Security and Prevention

So, we have closed all of the back doors at this point – now we just need to slide the deadbolts. Securing your WordPress site is key to preventing these kind of unwarranted intrusions. There are many free plugins available that can accomplish this, like All In One WP Security & Firewall for example. This plugin provides many options for locking down your website’s files and database, along with protection from brute force attacks against your login form.

  • Earnest_M

    Hey, great article. I did end up finding the code inside the functions.php file. I deleted it and I haven’t been able to see it anywhere else. I’ve also gone and installed and configured All In One WP Security. Will that be enough?

    • digitaltapfl

      It will definitely make it harder for them to do it! All In One WP Security & Firewall provides enough security to dissuade the majority of “hackers”. They generally target your login form and/or vulnerabilities within plugins and themes, so I would be sure to use the “Rename Login Page Feature” and configure the “Firewall” and “Filesystem Security” settings. You would not believe how many “hackers” try to break your login page – simply activating the failed login notification feature for a few days will blow your mind. Also be sure to use very strong passwords (All In One provides a generator to help with this) and keep your plugins, themes, and version of WordPress up to date.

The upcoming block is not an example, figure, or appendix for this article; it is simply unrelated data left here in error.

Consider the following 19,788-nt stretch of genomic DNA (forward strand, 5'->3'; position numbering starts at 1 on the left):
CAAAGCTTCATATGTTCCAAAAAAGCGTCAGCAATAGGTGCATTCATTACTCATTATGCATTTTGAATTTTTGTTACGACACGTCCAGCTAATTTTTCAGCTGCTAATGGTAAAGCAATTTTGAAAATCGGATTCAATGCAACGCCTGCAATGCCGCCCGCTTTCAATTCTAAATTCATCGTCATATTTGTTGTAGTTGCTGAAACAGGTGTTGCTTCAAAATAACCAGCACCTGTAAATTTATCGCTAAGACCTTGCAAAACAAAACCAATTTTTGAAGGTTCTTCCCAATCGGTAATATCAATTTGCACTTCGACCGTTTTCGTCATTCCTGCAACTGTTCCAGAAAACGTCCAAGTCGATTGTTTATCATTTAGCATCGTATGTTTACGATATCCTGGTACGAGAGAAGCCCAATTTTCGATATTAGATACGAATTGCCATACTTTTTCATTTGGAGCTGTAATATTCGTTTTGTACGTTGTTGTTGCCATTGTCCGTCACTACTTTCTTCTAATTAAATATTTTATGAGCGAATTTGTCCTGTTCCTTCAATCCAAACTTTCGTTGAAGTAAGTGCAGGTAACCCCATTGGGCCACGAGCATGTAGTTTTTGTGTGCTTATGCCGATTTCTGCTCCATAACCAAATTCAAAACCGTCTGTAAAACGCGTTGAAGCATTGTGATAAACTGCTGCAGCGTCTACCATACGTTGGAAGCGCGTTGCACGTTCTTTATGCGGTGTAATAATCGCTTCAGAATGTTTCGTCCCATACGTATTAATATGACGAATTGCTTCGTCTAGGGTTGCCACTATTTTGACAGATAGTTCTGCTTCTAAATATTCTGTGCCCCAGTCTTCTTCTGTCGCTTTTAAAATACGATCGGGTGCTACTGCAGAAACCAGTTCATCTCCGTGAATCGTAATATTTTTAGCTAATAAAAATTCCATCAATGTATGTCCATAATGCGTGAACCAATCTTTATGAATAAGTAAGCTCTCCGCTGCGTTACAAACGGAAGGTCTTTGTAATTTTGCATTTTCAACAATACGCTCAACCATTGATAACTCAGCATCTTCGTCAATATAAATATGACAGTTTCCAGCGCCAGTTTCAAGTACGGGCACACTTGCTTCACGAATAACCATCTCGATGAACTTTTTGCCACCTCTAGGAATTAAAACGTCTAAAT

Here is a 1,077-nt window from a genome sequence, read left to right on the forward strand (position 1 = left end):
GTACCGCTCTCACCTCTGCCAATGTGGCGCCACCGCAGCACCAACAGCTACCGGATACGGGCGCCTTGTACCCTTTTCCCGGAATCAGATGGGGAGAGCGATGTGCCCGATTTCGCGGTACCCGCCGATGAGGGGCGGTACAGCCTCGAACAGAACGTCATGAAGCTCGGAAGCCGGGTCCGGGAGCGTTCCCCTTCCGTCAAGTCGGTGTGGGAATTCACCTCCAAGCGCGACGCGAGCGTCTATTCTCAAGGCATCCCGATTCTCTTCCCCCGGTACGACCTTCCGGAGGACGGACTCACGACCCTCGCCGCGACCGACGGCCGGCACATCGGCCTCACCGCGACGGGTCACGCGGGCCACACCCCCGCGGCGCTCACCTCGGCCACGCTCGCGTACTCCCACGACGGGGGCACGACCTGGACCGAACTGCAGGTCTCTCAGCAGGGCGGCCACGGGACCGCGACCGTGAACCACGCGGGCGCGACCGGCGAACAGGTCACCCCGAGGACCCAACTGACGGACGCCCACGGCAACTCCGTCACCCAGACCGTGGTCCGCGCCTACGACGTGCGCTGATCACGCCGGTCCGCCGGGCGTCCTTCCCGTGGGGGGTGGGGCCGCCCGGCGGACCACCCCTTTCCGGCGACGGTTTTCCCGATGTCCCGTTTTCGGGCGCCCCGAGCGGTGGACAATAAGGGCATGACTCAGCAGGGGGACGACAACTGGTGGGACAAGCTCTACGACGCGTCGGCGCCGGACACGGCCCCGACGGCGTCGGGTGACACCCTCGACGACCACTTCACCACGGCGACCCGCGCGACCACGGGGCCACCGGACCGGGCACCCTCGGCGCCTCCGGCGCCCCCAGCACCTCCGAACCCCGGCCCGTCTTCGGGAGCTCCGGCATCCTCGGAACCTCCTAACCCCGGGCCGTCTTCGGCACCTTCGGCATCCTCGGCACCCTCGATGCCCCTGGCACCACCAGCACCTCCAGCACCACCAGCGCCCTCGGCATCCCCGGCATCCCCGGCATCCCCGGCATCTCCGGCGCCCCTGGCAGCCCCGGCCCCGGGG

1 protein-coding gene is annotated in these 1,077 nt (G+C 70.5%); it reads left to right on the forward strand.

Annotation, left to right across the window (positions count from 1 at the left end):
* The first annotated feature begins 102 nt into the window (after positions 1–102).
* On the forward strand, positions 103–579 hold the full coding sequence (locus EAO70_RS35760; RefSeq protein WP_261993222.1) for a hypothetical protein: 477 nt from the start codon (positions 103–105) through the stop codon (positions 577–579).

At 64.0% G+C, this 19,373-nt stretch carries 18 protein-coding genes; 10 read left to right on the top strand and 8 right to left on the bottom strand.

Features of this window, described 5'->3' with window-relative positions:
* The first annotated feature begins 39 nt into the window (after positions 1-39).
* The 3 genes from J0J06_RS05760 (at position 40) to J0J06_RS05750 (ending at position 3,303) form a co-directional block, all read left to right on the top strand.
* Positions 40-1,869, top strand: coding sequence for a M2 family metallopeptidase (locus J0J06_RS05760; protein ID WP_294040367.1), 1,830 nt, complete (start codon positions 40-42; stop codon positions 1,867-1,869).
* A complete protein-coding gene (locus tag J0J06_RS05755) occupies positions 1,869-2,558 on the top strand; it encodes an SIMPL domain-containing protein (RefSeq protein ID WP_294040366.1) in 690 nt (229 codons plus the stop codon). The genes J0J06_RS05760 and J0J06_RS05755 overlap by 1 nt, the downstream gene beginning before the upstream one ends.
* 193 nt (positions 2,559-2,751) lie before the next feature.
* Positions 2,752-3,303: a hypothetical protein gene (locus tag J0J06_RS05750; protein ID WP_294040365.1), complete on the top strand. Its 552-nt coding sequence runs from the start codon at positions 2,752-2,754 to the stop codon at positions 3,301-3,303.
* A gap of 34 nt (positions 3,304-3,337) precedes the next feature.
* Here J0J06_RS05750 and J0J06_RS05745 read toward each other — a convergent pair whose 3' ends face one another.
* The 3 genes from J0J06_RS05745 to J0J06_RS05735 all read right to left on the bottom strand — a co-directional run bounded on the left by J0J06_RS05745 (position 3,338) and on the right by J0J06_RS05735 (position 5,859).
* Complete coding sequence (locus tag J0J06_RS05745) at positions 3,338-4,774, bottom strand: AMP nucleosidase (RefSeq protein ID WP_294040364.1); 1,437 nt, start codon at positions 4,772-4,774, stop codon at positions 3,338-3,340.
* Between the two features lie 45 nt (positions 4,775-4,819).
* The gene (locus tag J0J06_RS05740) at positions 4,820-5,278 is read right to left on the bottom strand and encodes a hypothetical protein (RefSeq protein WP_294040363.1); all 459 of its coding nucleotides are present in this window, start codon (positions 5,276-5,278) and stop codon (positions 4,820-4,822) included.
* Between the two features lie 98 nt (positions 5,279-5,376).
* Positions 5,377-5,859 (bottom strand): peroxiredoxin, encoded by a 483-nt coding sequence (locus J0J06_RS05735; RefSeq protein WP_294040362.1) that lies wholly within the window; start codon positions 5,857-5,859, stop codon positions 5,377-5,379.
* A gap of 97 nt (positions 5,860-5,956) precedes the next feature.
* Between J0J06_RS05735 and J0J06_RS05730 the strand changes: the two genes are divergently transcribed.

Thanks for reading!

      • Earnest_M

        Thanks for the swift reply. Do you know anything about updating your website through webmaster to get the search description updated without the annoying cialis, pay day loan stuff?

        • digitaltapfl

          Check out this resource provided by Google, it may provide some answers: